New Yorkers breathed a sigh of relief in late September as the barricades were taken down, the streets opened back up and the protesters and livery drivers retired from Midtown Manhattan.
What can we take away from the thousands of meetings held here at the end of September by political, corporate and civil society leaders on some of the most pressing global development challenges — and opportunities — of our time?
Here are six takeaways from New York #globaldev week.
1. Ebola is a game changer
Ebola seemed to be on everyone’s mind. New commitments and initiatives were announced from United Nations headquarters to the Clinton Global Initiative’s annual meeting — to contain the crisis and prevent a repeat. That’ll require, most immediately, the provision of emergency relief and training of frontline health workers, and ultimately, the collection of more and better data as well as the improvement of health systems.
“If ever there was a case for using more of our government aid money to build efficient, smart and reliable comprehensive health systems in countries that don’t have them, this is it,” the former U.S. President Bill Clinton told a select group of reporters ahead of CGI in an exclusive interview.
So in New York, health officials huddled with counterparts from civil society and the private sector to discuss next steps. Global health advocates and communications experts mulled how to use media to educate the public and, perhaps, use this crisis to push for universal coverage not just in the countries currently affected by the virus’s outbreak but around the globe.
To the foreign aid community, Ebola is no business as usual. The Bill & Melinda Gates Foundation has for the first time seconded several of its top health experts to World Health Organization offices in Geneva and West Africa. For Save the Children, the logistics of keeping employees on the ground safe from the deadly virus is mind-boggling, said President and CEO Carolyn Miles.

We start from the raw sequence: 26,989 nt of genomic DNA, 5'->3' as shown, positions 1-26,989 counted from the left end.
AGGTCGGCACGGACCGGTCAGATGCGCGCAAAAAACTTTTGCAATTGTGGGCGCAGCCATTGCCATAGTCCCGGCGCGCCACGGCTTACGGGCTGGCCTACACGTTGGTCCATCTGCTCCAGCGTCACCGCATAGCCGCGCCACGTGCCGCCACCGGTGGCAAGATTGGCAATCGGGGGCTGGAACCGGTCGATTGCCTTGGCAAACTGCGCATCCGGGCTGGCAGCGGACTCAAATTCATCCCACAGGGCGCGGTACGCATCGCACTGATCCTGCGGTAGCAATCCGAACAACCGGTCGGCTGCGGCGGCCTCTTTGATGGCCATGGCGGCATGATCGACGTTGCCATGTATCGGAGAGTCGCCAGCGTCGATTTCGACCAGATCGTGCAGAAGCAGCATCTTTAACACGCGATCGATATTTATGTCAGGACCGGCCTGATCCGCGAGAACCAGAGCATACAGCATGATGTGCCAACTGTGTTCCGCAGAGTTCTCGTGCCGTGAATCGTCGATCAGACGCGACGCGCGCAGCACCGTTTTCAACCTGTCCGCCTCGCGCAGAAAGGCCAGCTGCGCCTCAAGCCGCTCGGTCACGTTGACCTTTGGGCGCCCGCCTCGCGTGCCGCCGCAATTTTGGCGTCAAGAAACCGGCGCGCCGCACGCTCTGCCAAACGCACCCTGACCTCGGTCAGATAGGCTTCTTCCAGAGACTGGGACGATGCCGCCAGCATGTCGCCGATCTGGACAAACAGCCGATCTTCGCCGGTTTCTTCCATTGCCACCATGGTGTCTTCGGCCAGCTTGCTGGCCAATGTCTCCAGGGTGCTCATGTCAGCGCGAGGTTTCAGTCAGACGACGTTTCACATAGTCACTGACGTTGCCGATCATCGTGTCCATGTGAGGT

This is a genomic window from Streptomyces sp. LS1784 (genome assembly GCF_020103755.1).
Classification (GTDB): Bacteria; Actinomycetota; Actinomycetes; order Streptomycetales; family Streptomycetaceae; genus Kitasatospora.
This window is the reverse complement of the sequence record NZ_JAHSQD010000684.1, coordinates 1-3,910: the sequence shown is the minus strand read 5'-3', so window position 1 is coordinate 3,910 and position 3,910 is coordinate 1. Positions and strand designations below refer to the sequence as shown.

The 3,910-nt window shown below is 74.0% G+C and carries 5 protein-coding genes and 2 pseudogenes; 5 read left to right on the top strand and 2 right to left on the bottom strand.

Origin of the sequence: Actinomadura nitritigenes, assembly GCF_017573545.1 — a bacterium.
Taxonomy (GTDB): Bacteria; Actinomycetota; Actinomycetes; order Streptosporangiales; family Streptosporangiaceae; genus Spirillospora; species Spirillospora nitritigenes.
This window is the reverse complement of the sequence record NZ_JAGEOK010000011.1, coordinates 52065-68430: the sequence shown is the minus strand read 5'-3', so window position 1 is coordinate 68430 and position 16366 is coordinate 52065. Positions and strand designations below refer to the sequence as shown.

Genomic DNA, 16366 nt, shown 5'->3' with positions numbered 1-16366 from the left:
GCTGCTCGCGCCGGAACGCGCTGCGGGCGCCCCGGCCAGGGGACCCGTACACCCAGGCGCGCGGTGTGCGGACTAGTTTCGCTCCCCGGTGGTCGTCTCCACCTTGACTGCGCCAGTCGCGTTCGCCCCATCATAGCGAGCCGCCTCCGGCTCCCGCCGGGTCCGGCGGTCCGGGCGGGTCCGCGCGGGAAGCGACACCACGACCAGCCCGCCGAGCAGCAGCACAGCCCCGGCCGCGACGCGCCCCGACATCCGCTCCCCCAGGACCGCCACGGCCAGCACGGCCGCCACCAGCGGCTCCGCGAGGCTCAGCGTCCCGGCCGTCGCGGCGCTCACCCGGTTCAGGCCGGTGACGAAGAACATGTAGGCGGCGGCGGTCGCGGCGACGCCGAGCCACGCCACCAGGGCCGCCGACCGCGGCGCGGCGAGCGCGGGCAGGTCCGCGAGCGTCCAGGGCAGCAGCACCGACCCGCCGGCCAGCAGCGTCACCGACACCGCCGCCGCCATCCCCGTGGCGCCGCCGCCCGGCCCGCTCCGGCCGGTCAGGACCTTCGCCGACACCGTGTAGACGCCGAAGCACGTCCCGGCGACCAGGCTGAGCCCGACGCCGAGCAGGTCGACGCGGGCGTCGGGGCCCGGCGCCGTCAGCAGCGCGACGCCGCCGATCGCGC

2. When action is lagging, new players will step up
World leaders have so far failed to finalize a climate deal to succeed the Kyoto Protocol. But as they prepare to finish the job next year in Paris, others are stepping up with bold commitments to track, publish and reduce emissions and take other steps to reduce their carbon footprint. Prime among them are corporations like IKEA, which announced in late September that it is working toward sourcing 100 percent of its plastic from recycled or renewable materials.
At Tuesday’s U.N. Climate Summit, dozens of majors announced sustainability plans as well. For the development community, this means an entirely new set of players — one that is passionate and ready for action.
3. Accountability is key
A fascinating discussion took place at CGI about the need for transparency and accountability. The question: How do you talk about failure — especially to the public and to donors who insist on maximizing value for money?
There were more questions than answers. How should nonprofit organizations report disappointing results to their investors — and how can the latter establish a climate where failure leads to positive change, not the immediate end of a partnership?